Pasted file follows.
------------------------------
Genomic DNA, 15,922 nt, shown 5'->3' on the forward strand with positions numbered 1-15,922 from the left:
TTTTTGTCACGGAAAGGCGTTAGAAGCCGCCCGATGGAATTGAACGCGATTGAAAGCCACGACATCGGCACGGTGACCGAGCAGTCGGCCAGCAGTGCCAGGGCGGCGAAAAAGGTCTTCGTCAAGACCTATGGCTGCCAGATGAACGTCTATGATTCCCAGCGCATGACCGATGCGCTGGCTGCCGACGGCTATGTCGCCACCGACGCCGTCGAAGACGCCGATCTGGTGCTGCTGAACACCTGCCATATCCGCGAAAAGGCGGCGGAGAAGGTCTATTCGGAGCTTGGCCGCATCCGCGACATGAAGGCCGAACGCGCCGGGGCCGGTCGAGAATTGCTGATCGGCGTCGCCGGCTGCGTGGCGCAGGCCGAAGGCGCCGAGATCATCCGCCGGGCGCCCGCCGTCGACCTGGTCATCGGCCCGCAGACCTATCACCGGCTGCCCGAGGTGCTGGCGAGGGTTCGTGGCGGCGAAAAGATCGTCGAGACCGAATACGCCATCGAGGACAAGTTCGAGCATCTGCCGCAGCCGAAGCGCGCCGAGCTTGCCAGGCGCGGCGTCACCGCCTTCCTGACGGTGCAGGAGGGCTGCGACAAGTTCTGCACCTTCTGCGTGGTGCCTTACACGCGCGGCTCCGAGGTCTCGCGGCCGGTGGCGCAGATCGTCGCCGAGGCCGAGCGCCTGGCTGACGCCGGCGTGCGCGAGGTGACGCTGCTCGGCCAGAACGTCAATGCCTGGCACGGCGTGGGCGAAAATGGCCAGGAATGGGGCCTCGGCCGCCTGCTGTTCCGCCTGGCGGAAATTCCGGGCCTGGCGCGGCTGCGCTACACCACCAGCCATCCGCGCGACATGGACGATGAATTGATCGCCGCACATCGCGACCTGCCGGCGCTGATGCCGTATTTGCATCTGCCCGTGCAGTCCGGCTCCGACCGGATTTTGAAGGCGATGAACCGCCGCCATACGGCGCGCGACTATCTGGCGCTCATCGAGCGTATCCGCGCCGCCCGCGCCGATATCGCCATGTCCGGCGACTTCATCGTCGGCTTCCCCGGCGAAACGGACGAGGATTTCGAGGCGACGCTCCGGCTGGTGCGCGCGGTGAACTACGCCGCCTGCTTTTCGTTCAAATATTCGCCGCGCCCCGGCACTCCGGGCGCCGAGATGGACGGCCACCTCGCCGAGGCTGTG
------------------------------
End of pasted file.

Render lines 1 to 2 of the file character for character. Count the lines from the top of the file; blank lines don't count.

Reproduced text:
Genomic DNA, 15,922 nt, shown 5'->3' on the forward strand with positions numbered 1-15,922 from the left:
TTTTTGTCACGGAAAGGCGTTAGAAGCCGCCCGATGGAATTGAACGCGATTGAAAGCCACGACATCGGCACGGTGACCGAGCAGTCGGCCAGCAGTGCCAGGGCGGCGAAAAAGGTCTTCGTCAAGACCTATGGCTGCCAGATGAACGTCTATGATTCCCAGCGCATGACCGATGCGCTGGCTGCCGACGGCTATGTCGCCACCGACGCCGTCGAAGACGCCGATCTGGTGCTGCTGAACACCTGCCATATCCGCGAAAAGGCGGCGGAGAAGGTCTATTCGGAGCTTGGCCGCATCCGCGACATGAAGGCCGAACGCGCCGGGGCCGGTCGAGAATTGCTGATCGGCGTCGCCGGCTGCGTGGCGCAGGCCGAAGGCGCCGAGATCATCCGCCGGGCGCCCGCCGTCGACCTGGTCATCGGCCCGCAGACCTATCACCGGCTGCCCGAGGTGCTGGCGAGGGTTCGTGGCGGCGAAAAGATCGTCGAGACCGAATACGCCATCGAGGACAAGTTCGAGCATCTGCCGCAGCCGAAGCGCGCCGAGCTTGCCAGGCGCGGCGTCACCGCCTTCCTGACGGTGCAGGAGGGCTGCGACAAGTTCTGCACCTTCTGCGTGGTGCCTTACACGCGCGGCTCCGAGGTCTCGCGGCCGGTGGCGCAGATCGTCGCCGAGGCCGAGCGCCTGGCTGACGCCGGCGTGCGCGAGGTGACGCTGCTCGGCCAGAACGTCAATGCCTGGCACGGCGTGGGCGAAAATGGCCAGGAATGGGGCCTCGGCCGCCTGCTGTTCCGCCTGGCGGAAATTCCGGGCCTGGCGCGGCTGCGCTACACCACCAGCCATCCGCGCGACATGGACGATGAATTGATCGCCGCACATCGCGACCTGCCGGCGCTGATGCCGTATTTGCATCTGCCCGTGCAGTCCGGCTCCGACCGGATTTTGAAGGCGATGAACCGCCGCCATACGGCGCGCGACTATCTGGCGCTCATCGAGCGTATCCGCGCCGCCCGCGCCGATATCGCCATGTCCGGCGACTTCATCGTCGGCTTCCCCGGCGAAACGGACGAGGATTTCGAGGCGACGCTCCGGCTGGTGCGCGCGGTGAACTACGCCGCCTGCTTTTCGTTCAAATATTCGCCGCGCCCCGGCACTCCGGGCGCCGAGATGGACGGCCACCTCGCCGAGGCTGTG